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Drosera capillaris

Drosera capillaris, the pink or spathulate-leaved sundew (not to be confused with Drosera spatulata), is a small carnivorous plant of the family Droseraceae in the genus Drosera. They are frequently found in wet pine flatwoods and bogs of the southeastern United States, ranging from eastern Texas east to Florida and north to Virginia, as well as in some areas of the Caribbean. They thrive in moist, acidic soil.

D. capillaris is a small plant, usually ranging from 2 to 4 cm in diameter, but in wet habitats it has been known to grow up to 7 cm. In strong sun the entire plant appears red with round, spoon-shaped leaf blades sporting numerous tentacles. In normal light, the leaves are lime-green and the tentacles red. The leaves are arranged in a rosette and generally lie flat on the ground.

At the end of each tentacle is a mucilaginous secretory gland. This gland secretes droplets of fluid which gives the plant its glistening, dew-drop appearance. Insects, upon being attracted to the plant through the nectar-like appearance and odor of the secretions, become stuck to the mucilage. With this stimulus, the tentacles begin to slowly enclose the victim. In a matter of minutes, the sundew begins to secrete digestive enzymes and acids that start to dissolve its victim's body. The glands then start to absorb the nutritious liquified insect. It has been found that these plants only respond to objects of nutritional value and not to sand, paper, or water.[citation needed]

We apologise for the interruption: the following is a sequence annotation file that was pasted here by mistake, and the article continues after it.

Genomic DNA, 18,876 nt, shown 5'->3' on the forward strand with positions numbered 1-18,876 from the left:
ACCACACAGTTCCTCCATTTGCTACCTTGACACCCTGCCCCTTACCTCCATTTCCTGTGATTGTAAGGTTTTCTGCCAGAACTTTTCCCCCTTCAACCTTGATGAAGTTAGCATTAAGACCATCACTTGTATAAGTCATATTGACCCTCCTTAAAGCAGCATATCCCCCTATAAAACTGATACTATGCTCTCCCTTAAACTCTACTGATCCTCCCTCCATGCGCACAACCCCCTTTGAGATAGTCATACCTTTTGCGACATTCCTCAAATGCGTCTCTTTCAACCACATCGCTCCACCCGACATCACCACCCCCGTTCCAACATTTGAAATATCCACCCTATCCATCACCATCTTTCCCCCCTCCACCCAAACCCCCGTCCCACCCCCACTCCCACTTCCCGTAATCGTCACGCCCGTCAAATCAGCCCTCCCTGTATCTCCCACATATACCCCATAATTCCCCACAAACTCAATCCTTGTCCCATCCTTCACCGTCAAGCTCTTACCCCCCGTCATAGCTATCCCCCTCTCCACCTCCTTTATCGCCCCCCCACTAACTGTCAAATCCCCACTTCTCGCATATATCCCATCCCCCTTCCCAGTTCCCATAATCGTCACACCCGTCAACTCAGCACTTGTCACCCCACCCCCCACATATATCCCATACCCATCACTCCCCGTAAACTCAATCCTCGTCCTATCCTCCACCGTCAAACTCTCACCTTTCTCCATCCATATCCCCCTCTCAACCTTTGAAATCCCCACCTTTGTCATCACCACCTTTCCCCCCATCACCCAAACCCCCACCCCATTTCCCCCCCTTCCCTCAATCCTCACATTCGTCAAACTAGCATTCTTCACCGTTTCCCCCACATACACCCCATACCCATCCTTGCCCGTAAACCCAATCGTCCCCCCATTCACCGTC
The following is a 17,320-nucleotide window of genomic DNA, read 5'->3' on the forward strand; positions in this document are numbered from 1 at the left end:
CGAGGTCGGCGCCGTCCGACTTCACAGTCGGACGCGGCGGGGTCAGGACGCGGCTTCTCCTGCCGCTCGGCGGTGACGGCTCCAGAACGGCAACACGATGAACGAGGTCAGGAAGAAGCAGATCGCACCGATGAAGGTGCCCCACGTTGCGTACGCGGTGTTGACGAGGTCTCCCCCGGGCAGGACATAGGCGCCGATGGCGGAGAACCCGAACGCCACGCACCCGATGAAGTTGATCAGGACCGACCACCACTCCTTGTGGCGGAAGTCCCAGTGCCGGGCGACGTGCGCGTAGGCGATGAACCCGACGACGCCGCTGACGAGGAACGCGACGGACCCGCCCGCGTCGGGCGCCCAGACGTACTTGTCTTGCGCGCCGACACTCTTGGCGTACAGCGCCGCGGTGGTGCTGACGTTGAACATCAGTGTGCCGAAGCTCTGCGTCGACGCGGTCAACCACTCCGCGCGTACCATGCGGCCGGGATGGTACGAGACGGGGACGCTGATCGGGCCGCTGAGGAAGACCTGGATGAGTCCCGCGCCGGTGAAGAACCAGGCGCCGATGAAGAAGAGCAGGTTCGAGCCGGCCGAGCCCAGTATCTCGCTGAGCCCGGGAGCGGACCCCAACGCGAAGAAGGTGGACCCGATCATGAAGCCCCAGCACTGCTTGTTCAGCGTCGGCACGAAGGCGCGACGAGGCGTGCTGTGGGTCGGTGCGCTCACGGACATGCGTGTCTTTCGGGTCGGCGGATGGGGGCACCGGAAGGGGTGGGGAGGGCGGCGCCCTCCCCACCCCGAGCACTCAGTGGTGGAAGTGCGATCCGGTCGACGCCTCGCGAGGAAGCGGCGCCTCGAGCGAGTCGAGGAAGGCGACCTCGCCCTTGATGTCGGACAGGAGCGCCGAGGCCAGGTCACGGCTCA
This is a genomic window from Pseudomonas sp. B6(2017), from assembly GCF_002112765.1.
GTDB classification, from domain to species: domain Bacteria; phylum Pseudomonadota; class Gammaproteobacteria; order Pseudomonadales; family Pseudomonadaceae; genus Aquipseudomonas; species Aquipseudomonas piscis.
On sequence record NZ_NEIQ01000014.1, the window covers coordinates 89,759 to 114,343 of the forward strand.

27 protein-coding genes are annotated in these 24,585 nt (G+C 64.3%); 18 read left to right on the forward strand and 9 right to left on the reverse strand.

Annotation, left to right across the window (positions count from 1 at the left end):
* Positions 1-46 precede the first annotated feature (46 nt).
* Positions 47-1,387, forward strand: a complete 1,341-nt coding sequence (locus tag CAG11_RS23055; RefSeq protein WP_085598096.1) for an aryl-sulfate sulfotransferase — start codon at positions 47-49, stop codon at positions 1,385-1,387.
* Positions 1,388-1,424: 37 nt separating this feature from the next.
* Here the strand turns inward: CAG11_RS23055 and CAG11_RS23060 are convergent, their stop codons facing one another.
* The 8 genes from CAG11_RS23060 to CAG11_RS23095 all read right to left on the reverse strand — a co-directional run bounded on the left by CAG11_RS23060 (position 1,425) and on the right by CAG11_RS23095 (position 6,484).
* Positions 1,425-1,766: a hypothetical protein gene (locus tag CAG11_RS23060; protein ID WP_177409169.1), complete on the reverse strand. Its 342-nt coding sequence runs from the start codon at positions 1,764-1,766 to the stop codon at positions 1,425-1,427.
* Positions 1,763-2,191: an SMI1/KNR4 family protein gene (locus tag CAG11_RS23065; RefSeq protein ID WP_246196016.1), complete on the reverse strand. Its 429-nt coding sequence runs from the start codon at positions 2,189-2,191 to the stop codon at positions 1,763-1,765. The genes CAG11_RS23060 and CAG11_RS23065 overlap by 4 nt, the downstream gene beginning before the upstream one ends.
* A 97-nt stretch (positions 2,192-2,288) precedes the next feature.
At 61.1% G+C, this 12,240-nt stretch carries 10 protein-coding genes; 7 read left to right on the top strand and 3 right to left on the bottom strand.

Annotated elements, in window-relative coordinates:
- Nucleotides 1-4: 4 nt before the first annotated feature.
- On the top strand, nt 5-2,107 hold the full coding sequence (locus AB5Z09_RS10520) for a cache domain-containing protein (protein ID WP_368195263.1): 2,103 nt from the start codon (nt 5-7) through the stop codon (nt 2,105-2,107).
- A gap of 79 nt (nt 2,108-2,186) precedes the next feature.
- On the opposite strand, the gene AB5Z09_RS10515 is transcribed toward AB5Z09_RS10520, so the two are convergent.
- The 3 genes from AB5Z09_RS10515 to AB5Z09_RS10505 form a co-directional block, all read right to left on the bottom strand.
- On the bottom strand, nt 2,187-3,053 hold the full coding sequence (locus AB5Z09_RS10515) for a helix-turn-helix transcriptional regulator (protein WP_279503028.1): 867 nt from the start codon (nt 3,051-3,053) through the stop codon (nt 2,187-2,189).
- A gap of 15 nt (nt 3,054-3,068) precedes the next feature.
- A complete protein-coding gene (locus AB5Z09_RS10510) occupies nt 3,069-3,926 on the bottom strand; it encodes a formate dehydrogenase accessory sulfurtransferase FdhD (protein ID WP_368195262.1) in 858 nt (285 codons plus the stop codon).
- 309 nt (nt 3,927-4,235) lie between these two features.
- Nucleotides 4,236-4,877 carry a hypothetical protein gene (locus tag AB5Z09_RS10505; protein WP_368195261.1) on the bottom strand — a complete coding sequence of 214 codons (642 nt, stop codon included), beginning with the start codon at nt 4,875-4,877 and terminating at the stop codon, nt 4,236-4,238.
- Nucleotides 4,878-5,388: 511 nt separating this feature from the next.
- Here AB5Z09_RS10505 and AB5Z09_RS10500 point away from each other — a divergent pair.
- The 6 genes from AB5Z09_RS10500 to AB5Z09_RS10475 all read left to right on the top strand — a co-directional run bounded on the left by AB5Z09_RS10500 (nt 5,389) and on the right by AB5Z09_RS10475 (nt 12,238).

Some individuals of this species act as annuals and some as perennials. Germination occurs throughout the fall, and germination time varies over a matter of months. The flowers are pink and typically show up in April. However, these plants flower over a huge range of times and sizes, and some individuals complete their life cycles within a year while others survive for two or more years.

It is not unusual to see D. capillaris, along with their relative the Drosera brevifolia (the dwarf sundew), carpet large areas so thickly it is hard to walk without stepping on tens of them growing out of wet sand or long-fiber sphagnum or just overflowing from a road-side ditch. Both sundews commonly live side-by-side with American pitcher plants (Sarracenia), butterworts, and bladderworts.



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